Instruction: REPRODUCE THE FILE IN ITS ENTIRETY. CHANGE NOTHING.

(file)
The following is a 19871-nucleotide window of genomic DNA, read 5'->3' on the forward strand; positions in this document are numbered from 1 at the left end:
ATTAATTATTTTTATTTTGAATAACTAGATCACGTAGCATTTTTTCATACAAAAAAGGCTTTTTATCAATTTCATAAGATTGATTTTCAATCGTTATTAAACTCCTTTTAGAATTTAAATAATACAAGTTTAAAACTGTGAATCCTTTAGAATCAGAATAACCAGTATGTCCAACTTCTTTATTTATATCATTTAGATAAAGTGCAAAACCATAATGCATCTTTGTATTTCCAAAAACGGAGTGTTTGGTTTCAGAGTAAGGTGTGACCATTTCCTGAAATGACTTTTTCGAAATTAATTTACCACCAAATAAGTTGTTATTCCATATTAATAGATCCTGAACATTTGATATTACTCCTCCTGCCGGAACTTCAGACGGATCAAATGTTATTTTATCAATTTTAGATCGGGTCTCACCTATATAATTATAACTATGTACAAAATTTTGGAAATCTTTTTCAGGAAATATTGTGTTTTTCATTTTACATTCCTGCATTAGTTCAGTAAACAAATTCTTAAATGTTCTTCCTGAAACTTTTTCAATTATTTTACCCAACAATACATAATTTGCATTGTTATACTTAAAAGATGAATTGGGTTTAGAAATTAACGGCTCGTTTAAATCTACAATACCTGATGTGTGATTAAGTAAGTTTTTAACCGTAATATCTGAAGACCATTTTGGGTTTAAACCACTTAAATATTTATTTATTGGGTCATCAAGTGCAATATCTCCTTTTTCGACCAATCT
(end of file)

The following is a 19871-nucleotide window of genomic DNA, read 5'->3' on the forward strand; positions in this document are numbered from 1 at the left end:
ATTAATTATTTTTATTTTGAATAACTAGATCACGTAGCATTTTTTCATACAAAAAAGGCTTTTTATCAATTTCATAAGATTGATTTTCAATCGTTATTAAACTCCTTTTAGAATTTAAATAATACAAGTTTAAAACTGTGAATCCTTTAGAATCAGAATAACCAGTATGTCCAACTTCTTTATTTATATCATTTAGATAAAGTGCAAAACCATAATGCATCTTTGTATTTCCAAAAACGGAGTGTTTGGTTTCAGAGTAAGGTGTGACCATTTCCTGAAATGACTTTTTCGAAATTAATTTACCACCAAATAAGTTGTTATTCCATATTAATAGATCCTGAACATTTGATATTACTCCTCCTGCCGGAACTTCAGACGGATCAAATGTTATTTTATCAATTTTAGATCGGGTCTCACCTATATAATTATAACTATGTACAAAATTTTGGAAATCTTTTTCAGGAAATATTGTGTTTTTCATTTTACATTCCTGCATTAGTTCAGTAAACAAATTCTTAAATGTTCTTCCTGAAACTTTTTCAATTATTTTACCCAACAATACATAATTTGCATTGTTATACTTAAAAGATGAATTGGGTTTAGAAATTAACGGCTCGTTTAAATCTACAATACCTGATGTGTGATTAAGTAAGTTTTTAACCGTAATATCTGAAGACCATTTTGGGTTTAAACCACTTAAATATTTATTTATTGGGTCATCAAGTGCAATATCTCCTTTTTCGACCAATCT